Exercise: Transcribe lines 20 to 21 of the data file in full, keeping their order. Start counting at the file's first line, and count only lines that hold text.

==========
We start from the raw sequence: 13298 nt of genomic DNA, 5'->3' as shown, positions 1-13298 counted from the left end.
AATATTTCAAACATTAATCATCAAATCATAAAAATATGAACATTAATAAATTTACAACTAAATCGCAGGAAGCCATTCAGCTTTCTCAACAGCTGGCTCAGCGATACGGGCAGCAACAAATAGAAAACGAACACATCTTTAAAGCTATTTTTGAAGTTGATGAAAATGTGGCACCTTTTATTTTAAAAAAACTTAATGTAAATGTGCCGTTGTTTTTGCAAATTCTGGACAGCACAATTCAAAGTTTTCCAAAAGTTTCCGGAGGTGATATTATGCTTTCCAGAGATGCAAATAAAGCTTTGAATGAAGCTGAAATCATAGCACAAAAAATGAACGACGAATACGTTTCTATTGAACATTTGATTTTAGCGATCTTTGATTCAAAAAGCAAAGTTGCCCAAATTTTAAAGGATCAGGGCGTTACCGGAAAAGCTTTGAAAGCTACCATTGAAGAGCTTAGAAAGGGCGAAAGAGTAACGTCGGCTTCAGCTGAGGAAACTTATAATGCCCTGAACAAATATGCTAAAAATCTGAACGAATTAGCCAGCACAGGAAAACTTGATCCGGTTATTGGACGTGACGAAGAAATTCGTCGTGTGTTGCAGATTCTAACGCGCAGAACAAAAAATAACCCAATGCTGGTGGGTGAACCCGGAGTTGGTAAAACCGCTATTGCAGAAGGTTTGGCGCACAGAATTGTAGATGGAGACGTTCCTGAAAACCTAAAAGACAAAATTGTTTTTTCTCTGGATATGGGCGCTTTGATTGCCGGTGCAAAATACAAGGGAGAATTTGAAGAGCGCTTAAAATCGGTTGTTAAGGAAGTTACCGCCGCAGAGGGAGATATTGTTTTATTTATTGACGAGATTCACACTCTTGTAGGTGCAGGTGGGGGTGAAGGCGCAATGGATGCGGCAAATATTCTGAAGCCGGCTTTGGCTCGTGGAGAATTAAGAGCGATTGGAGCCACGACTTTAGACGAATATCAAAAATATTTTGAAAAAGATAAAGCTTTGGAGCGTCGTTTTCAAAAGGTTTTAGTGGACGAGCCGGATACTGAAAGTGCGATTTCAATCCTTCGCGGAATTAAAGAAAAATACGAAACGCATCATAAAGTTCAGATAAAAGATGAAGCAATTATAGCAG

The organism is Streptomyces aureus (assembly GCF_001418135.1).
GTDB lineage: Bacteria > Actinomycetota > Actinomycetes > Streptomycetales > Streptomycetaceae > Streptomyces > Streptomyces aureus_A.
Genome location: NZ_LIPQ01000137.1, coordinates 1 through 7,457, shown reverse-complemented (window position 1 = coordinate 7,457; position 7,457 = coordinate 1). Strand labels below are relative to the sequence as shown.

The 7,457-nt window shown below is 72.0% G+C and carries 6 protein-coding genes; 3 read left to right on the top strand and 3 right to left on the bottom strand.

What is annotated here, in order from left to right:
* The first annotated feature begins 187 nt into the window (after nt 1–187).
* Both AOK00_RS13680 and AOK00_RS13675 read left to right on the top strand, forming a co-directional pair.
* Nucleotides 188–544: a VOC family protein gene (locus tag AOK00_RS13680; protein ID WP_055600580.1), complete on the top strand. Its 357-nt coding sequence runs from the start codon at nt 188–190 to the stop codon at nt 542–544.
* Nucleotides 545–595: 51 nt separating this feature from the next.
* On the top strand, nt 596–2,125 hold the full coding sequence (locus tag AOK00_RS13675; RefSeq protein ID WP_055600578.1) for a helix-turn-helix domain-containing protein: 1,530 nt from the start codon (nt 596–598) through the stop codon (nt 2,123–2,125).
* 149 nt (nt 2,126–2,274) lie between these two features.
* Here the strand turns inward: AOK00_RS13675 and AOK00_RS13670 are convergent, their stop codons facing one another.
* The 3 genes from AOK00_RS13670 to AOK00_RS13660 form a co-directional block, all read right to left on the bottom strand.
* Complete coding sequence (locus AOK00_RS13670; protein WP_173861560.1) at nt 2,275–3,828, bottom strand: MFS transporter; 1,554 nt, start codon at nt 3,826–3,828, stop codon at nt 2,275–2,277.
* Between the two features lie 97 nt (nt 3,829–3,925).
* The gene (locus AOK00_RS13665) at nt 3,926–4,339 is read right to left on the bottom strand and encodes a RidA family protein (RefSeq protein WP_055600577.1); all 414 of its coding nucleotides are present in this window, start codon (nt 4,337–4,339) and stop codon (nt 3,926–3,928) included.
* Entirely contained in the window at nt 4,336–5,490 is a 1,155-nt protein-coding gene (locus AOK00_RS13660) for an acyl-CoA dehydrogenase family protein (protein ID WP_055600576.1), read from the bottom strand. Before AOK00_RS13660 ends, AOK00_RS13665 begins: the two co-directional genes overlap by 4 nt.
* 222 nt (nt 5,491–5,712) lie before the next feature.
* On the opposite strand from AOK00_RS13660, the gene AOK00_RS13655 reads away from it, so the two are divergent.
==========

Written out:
* 222 nt (nt 5,491–5,712) lie before the next feature.
* On the opposite strand from AOK00_RS13660, the gene AOK00_RS13655 reads away from it, so the two are divergent.